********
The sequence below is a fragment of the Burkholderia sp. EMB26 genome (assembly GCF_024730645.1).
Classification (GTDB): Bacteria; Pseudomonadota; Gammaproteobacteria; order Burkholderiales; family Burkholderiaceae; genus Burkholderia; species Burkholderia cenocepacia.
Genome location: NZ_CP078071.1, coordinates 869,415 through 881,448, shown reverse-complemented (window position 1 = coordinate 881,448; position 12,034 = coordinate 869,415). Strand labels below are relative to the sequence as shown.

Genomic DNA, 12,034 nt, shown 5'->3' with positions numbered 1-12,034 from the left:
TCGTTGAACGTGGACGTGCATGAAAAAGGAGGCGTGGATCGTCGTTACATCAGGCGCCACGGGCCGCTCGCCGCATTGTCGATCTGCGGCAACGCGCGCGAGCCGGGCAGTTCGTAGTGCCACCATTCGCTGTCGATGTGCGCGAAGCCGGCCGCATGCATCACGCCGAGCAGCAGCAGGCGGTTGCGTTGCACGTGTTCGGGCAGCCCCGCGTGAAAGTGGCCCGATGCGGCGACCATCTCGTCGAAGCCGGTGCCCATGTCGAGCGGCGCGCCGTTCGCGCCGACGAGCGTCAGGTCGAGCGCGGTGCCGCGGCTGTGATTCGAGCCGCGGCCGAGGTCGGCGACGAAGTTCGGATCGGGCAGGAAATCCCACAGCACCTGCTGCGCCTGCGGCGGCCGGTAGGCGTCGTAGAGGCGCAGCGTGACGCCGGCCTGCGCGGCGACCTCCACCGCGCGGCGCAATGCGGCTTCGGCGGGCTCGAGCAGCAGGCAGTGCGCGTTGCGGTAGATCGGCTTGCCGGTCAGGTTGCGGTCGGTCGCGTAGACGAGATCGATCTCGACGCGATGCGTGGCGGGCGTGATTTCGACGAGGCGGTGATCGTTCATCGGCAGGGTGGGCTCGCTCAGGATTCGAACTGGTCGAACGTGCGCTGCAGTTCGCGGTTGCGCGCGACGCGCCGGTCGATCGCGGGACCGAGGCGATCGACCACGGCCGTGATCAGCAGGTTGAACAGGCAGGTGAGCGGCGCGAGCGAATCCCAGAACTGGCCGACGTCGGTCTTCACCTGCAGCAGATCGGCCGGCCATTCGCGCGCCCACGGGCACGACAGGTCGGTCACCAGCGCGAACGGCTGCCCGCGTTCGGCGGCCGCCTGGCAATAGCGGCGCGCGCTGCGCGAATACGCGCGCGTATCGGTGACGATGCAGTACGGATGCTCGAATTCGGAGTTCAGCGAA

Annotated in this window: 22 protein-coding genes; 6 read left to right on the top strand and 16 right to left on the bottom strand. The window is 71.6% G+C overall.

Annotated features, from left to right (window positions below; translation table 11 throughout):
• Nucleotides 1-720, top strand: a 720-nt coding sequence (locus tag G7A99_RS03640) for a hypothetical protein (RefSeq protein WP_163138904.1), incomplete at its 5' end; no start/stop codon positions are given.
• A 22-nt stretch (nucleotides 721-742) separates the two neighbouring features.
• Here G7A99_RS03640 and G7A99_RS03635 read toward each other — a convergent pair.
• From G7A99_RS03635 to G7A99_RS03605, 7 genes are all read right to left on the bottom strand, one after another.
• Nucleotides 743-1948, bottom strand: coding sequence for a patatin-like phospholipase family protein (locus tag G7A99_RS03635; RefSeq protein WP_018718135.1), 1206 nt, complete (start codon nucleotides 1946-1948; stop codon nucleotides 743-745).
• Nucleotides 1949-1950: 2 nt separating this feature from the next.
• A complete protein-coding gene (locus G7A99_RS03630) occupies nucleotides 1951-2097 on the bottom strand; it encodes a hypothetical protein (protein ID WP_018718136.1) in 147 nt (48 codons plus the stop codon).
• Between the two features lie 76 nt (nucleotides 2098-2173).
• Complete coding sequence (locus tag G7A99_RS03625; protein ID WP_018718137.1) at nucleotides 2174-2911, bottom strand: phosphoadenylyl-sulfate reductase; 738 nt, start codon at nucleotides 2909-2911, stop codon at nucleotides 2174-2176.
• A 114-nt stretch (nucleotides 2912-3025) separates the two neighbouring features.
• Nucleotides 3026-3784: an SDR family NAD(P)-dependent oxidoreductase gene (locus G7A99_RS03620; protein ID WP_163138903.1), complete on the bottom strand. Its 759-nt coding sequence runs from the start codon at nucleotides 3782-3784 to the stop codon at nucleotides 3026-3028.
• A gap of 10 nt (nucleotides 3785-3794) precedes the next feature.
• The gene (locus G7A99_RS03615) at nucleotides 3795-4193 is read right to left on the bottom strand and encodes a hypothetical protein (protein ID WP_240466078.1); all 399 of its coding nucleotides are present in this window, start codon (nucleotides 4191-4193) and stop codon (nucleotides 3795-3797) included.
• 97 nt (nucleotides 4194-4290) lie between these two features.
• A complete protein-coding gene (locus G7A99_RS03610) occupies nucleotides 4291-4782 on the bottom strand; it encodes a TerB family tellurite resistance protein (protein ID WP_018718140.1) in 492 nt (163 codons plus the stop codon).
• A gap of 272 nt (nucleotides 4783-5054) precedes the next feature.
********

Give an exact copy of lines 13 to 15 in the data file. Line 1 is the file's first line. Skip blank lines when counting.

• Nucleotides 1949-1950: 2 nt separating this feature from the next.
• A complete protein-coding gene (locus G7A99_RS03630) occupies nucleotides 1951-2097 on the bottom strand; it encodes a hypothetical protein (protein ID WP_018718136.1) in 147 nt (48 codons plus the stop codon).
• Between the two features lie 76 nt (nucleotides 2098-2173).